Narratively, the film not only builds off the original film, but probably tells a better plot too. While the original film’s story is very straight-forward (at least on a surface level), Blade Runner 2049 tells a much more involved mystery with some important twists. I don’t want to go into detail on the story, but suffice it to say it builds off the original in a way which feels organic without relying on it a la The Force Awakens. Thematically, Fancher, co-screenwriter Michael Green, and Villeneuve return to the core themes of the original. While the filmmakers did revolutionize the questions of humanity and machinery that have become so ubiquitous in sci-fi storytelling, their exploration feels fresh all the same and does effectively expand on what the original started. The third act in particular really brings these films’ core themes full-circle and the results are both intellectually and emotionally poignant. Crucial to this emotional engagement is Villeneuve’s subtle hand, which always feels emotionally attuned, and the amazing performances. Ryan Gosling has a history of playing semi-stoic characters bubbling with emotion beneath the surface and this is his best performance of this type. Gosling handles every step of his arc perfectly and by the end I really felt his character’s journey. Harrison Ford, though in the film a lot less than one might expect, delivers one of his best performances in decades, maybe one of the best of his career. Ford expands Deckard’s vulnerability seen in the original film and brings a surprising amount of emotional depth to the performance. The supporting cast is also littered with great work from the likes of Sylvia Hoeks, Ana de Armas, Robin Wright, and even from that weirdo Jared Leto. One-offs from folks like Dave Bautista and Barkhad Abdi also leave an impression and really there isn’t a weak link to be found here.

The film does have some things to pick at, including some minor plot-holes and the film’s somewhat unwieldy structure. Indeed, Blade Runner 2049 is not a “perfect” movie, but you know what, neither is the original Blade Runner. Some movies are able to surpass their flaws and achieve a certain greatness all the same. I think that’s the case here. Blade Runner 2049 is a staggering technical achievement which tells an engaging story with profound ideas about humanity and offers some really strong acting. Furthermore, for all the intellectual questions the film asks, Blade Runner 2049 is also a very moving experience. You might be surprised in fact how hard the film’s emotional beats hit. I may have a huge bias given how close the original Blade Runner is to me, but I can’t deny how strongly this movie effected me. A “perfect” film? Maybe not, but I can’t imagine a more perfect sequel to Blade Runner.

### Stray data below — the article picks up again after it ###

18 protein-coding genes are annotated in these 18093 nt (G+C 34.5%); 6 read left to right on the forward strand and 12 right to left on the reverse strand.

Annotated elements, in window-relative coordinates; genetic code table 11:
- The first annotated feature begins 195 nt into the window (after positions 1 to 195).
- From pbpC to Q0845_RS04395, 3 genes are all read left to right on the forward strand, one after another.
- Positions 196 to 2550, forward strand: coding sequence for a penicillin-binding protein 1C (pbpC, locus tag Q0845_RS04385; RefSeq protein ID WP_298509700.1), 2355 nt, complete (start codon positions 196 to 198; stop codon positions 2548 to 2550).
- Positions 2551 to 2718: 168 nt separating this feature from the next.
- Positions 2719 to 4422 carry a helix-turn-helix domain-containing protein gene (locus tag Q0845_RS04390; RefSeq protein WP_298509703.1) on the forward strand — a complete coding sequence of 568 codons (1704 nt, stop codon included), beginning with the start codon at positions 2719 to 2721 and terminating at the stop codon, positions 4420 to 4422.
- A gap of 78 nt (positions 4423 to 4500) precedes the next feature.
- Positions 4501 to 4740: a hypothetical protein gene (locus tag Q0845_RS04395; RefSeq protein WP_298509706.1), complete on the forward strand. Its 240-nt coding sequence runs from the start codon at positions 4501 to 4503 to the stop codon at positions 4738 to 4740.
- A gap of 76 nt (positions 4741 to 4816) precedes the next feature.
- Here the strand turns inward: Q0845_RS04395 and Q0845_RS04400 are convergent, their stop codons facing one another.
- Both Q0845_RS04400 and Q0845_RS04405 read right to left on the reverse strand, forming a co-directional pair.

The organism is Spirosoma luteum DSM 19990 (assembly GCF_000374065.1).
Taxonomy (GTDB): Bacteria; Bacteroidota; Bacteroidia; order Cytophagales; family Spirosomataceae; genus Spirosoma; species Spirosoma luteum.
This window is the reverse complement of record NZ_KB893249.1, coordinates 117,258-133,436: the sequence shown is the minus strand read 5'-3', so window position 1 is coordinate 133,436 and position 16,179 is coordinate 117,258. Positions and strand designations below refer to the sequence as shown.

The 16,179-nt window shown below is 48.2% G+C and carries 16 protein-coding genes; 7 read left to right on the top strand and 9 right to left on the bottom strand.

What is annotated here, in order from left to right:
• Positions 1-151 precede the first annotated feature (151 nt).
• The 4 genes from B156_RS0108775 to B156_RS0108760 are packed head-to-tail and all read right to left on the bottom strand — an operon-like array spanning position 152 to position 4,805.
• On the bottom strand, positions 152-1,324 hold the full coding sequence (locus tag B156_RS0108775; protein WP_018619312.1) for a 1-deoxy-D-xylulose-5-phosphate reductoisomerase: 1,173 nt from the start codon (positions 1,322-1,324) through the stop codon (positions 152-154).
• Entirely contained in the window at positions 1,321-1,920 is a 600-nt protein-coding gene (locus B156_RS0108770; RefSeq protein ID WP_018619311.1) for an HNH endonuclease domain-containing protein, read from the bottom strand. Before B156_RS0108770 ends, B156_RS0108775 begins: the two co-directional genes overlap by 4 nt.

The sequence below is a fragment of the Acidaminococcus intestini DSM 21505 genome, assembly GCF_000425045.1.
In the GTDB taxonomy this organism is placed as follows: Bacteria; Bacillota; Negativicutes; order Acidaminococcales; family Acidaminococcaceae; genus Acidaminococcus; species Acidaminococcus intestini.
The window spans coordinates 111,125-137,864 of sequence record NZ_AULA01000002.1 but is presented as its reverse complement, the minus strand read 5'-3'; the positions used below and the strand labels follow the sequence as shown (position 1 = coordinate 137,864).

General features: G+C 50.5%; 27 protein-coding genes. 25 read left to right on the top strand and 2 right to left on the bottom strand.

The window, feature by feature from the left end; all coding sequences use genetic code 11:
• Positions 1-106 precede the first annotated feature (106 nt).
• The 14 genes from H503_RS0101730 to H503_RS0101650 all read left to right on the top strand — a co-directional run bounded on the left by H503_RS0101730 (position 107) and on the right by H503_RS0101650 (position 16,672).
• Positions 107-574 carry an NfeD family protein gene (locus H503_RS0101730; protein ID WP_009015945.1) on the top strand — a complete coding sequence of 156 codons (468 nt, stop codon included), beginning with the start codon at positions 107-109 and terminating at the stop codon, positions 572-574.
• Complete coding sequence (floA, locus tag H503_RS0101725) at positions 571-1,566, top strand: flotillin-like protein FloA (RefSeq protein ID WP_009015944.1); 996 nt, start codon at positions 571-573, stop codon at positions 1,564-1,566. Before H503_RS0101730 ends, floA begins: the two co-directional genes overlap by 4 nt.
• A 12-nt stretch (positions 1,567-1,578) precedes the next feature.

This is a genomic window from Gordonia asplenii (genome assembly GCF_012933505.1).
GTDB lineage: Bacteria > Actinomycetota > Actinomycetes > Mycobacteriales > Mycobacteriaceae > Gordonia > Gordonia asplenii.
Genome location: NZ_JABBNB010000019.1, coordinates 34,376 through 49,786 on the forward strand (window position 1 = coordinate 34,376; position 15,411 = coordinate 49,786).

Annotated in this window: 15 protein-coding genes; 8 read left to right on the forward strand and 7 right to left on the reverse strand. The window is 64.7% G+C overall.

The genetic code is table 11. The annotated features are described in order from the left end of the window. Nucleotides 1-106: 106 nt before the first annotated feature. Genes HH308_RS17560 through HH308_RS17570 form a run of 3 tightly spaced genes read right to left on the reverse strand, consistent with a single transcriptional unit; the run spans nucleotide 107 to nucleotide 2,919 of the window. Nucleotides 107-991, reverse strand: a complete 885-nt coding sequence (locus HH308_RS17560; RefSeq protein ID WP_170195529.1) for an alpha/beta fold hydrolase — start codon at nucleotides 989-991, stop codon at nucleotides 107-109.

Review Round-Up: The Lodgers, The Killing of a Sacred Deer, and It

Posted: September 25, 2017 by Daniel Simpson (PG Cooper) in PG Cooper's Movie Reviews

Written by Daniel Simpson thelodgersposter-1024x1517

The Lodgers is one of the two TIFF films my partner and I opted to see, somewhat haphazardly after the screening of The Death of Stalin we wanted sold out. There was something exciting about seeing a movie we knew so little about, and it was also cool when after the screening the film’s director, writer, and cast came out for a Q and A. The film itself unfortunately turned to be a little conventional. The film is a ghost story about a pair of siblings trapped in their family mansion in the early 20th century and the supernatural and psychological elements which keep them bound to this location. I was really hoping for some unique twist on the family and the supernatural occurrences at play, but the eventual reveals were exactly what I predicted and to be honest seemed to be apparent from the start. There’s some similarities to The Witch, particularly in how an isolated family can lead to some twisted infatuations, but more than anything I was reminded of Crimson Peak. It might not be cool to prefer the more Hollywood film, but Del Torro’s movie features much more creative visuals and memorable moments. The Lodgers largely follows the spooky house playbook and while it does present some cool visuals at the tail end of the story, it takes a while to get there.

I definitely don’t want to give the impression that The Lodgers is a bad movie because it does a lot of things right. Brian O’Malley and cinematographer Richard Kendrick give the movie a solid look and generally the film carries itself with a lot of dignity. The score also leaves an impression and the lead performance from Charlotte Vega is quite compelling. All told The Lodgers is very watchable in the moment, but it doesn’t take full advantage of its ideas and I don’t think it’ll really stick with me.



The Killing of a Sacred Deerkilling of sacred deer

Yorgos Lanthimos seems to have built his career on disproving the idea that there are only a select few of plot templates for creators to explore. The Killing of a Sacred Deer may seem more conventional on the surface than, say, a story about a hotel where single people are turned into animals if they can’t find a partner, but his newest film is every bit as perplexing and bizarre as the likes of The Lobster and Dogtooth. The premise deals with a doctor who’s negligence may have led to the death of a patient and the consequences of this, but the film doesn’t reveal this until fairly late into the runtime and when it finally starts to show it’s hand, things play out in dramatically different fashion than you might expect. What perhaps is most striking is the bizarre dialogue, which is both highly blunt but also somewhat cryptic at times. I almost wonder if Lanthimos is attempting to strip language of its barriers and present what people are really saying in, but I’d need to really pay attention to the dialogue to explore this properly.